Much of the work in getting a good shot is in setting up the scene so that you have a well-composed, exciting picture that tells a story. Once you have the set constructed, you can set up your lighting.
Avoid the temptation to use your on-camera flash. The results will be awful, unless you have a macro-flash set-up. You don't have to spend a lot of money for lights. You can buy work lights with large silver reflectors at Wal-Mart, Lowes, or Home Depot for just a few dollars. These lights come with a clamps. You can use step ladders, furnitures, shelving, etc., to attach your lamps as needed. You will need at least two. You can buy photoflood bulbs at a camera store to fit these lamps. These lamps come in several wattages, usually 250 or 500. Be extremely careful as these lamps get very hot. They could start a fire at worst, cause a severe burn, or melt your models! Don't leave these lights on for very long. Turn them off while setting up your shots and keep a close eye on them.
The photo at right shows a more complex lighting set-up.
Fill light can come from a number of sources. Reflectors work will if you only have one light. Position reflectors (white cardboard, plastic, or photographic reflector material) to bounce light under the carriages of rolling stock and lighten shadows under structures. You can also use another light, either bounced from the ceiling, a reflector, or set back further to reduce the power. You can also substitute a smaller bulb for less power. The fill should be a stop or two less than the main light, depending on the effect you want. If you have an incident light meter, you can set precise lighting ratios. Set the fill light to the right or left of the camera, depending on how you want the light to fall. I generally keep the fill light at about the same height as the camera. This ensures good fill on the trucks and wheels and under the eaves of structures.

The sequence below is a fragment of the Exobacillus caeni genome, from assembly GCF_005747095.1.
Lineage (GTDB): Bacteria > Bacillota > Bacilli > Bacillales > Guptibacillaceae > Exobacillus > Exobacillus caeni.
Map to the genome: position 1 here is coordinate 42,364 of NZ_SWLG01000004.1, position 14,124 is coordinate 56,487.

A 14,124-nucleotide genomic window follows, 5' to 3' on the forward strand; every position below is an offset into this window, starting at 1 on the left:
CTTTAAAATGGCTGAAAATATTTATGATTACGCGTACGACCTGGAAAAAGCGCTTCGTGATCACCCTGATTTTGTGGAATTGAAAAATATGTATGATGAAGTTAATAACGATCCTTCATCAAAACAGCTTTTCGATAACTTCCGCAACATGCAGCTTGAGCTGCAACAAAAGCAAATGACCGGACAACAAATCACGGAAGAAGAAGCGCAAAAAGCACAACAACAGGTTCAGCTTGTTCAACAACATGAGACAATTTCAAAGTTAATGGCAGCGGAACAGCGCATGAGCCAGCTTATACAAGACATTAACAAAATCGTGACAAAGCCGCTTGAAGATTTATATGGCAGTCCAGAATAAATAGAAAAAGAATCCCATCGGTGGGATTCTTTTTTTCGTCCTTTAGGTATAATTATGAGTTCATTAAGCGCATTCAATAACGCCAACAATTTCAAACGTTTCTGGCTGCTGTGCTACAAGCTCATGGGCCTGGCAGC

To determine exposure, I set a gray card in front of the subject and take a reading with the camera's built-in meter. A center-weighted meter works fine; just keep the center spot on the gray card. Again, you can also use an incident meter to determine exposure. Just hold the meter in front of the subject and point the white sphere back towards the camera.
Before taking your picture, make sure you have everything set correctly on the camera. Check your focus. Study the image in the viewfinder to make sure the scene is exactly as you want it. It's easy to overlook a flaw that will ruin your picture. Be careful to frame the image so that the edges of the backdrop don't show. Bracket your pictures, even with print film.
Once you have the hang of this basic setup, creating special effects is easy. Add drama with back or side lighting by moving your main (key) light around. With back and side lighting, more care is needed to make sure you don't create flare in your lens. You may need to rig up some cardboard flags to block light from directly striking your lens. You can add colored filters to create sunsets, dawns, and night scenes.